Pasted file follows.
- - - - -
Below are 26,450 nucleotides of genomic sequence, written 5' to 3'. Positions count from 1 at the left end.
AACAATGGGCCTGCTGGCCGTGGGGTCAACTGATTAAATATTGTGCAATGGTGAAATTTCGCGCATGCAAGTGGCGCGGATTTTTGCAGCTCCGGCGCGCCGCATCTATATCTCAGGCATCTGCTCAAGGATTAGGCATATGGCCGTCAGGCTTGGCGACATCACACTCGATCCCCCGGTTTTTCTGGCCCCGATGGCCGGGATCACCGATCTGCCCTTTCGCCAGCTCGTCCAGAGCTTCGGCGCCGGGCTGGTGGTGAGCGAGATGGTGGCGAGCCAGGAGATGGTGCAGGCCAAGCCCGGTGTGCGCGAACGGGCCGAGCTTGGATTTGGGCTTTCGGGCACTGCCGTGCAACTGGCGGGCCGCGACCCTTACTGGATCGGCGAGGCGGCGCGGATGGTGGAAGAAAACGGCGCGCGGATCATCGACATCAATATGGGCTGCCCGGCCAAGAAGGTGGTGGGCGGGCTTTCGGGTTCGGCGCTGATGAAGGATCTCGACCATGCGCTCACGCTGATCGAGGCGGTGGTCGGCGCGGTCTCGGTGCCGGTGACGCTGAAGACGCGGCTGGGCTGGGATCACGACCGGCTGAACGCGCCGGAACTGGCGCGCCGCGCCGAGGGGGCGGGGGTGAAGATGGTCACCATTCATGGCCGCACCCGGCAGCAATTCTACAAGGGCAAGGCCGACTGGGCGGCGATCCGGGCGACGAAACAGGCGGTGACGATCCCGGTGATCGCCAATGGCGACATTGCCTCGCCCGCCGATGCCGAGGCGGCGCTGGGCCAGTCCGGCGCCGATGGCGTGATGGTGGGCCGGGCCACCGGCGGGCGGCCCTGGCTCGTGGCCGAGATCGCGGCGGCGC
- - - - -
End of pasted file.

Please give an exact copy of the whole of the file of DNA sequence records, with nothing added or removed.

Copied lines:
Below are 26,450 nucleotides of genomic sequence, written 5' to 3'. Positions count from 1 at the left end.
AACAATGGGCCTGCTGGCCGTGGGGTCAACTGATTAAATATTGTGCAATGGTGAAATTTCGCGCATGCAAGTGGCGCGGATTTTTGCAGCTCCGGCGCGCCGCATCTATATCTCAGGCATCTGCTCAAGGATTAGGCATATGGCCGTCAGGCTTGGCGACATCACACTCGATCCCCCGGTTTTTCTGGCCCCGATGGCCGGGATCACCGATCTGCCCTTTCGCCAGCTCGTCCAGAGCTTCGGCGCCGGGCTGGTGGTGAGCGAGATGGTGGCGAGCCAGGAGATGGTGCAGGCCAAGCCCGGTGTGCGCGAACGGGCCGAGCTTGGATTTGGGCTTTCGGGCACTGCCGTGCAACTGGCGGGCCGCGACCCTTACTGGATCGGCGAGGCGGCGCGGATGGTGGAAGAAAACGGCGCGCGGATCATCGACATCAATATGGGCTGCCCGGCCAAGAAGGTGGTGGGCGGGCTTTCGGGTTCGGCGCTGATGAAGGATCTCGACCATGCGCTCACGCTGATCGAGGCGGTGGTCGGCGCGGTCTCGGTGCCGGTGACGCTGAAGACGCGGCTGGGCTGGGATCACGACCGGCTGAACGCGCCGGAACTGGCGCGCCGCGCCGAGGGGGCGGGGGTGAAGATGGTCACCATTCATGGCCGCACCCGGCAGCAATTCTACAAGGGCAAGGCCGACTGGGCGGCGATCCGGGCGACGAAACAGGCGGTGACGATCCCGGTGATCGCCAATGGCGACATTGCCTCGCCCGCCGATGCCGAGGCGGCGCTGGGCCAGTCCGGCGCCGATGGCGTGATGGTGGGCCGGGCCACCGGCGGGCGGCCCTGGCTCGTGGCCGAGATCGCGGCGGCGC